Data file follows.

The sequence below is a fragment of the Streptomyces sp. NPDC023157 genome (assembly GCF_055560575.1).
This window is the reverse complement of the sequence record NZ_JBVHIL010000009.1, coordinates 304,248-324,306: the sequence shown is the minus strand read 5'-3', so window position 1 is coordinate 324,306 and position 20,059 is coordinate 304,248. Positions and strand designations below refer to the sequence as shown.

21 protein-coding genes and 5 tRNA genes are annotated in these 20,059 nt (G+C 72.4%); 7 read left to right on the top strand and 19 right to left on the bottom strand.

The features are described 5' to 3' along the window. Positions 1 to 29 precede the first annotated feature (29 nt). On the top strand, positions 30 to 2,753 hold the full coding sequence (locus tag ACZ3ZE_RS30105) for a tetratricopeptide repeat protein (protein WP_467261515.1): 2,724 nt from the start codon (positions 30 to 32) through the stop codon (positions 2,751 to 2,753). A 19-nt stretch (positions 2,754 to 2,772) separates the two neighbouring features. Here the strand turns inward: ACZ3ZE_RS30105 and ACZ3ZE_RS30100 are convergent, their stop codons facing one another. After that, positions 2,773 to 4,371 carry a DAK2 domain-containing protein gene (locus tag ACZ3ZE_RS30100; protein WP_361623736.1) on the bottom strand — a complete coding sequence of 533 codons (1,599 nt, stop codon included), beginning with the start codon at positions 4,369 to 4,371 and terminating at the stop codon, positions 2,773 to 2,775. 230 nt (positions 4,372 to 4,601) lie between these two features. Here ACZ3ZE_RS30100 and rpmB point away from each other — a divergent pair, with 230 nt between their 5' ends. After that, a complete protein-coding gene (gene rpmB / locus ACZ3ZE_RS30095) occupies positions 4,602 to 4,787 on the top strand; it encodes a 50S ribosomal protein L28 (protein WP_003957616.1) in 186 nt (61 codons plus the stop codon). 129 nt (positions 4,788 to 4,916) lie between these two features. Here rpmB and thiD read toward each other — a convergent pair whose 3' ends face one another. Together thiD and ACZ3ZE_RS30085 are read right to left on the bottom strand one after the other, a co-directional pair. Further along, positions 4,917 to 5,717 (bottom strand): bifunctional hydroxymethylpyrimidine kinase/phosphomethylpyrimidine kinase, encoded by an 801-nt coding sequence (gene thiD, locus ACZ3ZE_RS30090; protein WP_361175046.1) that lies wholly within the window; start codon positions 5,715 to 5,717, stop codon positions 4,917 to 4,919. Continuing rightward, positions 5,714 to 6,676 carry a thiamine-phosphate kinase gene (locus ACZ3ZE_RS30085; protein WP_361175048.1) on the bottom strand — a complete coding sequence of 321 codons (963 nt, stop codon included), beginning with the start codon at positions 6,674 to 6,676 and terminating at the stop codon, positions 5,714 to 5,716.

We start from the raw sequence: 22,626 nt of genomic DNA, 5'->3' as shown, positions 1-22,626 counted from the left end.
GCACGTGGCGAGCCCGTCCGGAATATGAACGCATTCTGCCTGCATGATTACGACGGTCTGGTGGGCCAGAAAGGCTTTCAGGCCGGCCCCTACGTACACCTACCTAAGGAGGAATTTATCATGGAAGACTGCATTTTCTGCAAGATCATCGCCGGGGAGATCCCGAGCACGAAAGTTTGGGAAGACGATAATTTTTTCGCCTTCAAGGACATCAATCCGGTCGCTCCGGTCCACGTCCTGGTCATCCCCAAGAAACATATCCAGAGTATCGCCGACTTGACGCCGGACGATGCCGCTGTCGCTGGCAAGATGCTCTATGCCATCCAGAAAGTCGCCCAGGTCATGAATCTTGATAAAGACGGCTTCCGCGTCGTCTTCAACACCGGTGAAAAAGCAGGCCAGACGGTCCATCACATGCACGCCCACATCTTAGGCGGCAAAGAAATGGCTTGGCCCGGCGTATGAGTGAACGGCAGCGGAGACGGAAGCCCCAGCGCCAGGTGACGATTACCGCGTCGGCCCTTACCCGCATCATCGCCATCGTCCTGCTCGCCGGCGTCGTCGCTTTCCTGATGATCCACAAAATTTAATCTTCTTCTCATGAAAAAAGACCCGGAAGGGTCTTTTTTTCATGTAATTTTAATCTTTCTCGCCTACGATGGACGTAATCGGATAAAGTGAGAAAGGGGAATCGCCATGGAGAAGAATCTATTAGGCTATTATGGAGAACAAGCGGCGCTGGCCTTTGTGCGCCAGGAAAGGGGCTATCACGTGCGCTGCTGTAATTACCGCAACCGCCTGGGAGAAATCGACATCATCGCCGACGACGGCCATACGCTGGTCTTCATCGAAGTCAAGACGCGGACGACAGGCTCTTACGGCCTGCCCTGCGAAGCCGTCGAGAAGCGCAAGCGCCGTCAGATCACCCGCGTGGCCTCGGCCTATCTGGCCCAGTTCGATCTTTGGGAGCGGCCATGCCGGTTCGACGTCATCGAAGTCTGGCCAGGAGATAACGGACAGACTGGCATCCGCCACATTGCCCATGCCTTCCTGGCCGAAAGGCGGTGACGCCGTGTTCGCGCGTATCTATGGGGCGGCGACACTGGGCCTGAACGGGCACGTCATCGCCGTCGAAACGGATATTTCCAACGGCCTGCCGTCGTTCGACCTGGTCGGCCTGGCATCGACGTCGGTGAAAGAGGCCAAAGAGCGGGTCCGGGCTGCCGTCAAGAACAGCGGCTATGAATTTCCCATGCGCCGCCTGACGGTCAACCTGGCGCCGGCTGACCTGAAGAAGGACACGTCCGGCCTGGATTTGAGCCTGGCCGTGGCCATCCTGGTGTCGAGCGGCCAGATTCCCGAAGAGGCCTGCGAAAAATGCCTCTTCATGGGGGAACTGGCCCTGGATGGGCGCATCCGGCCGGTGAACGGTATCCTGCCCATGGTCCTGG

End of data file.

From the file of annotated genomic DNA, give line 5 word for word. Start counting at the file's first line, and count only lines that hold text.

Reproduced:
We start from the raw sequence: 22,626 nt of genomic DNA, 5'->3' as shown, positions 1-22,626 counted from the left end.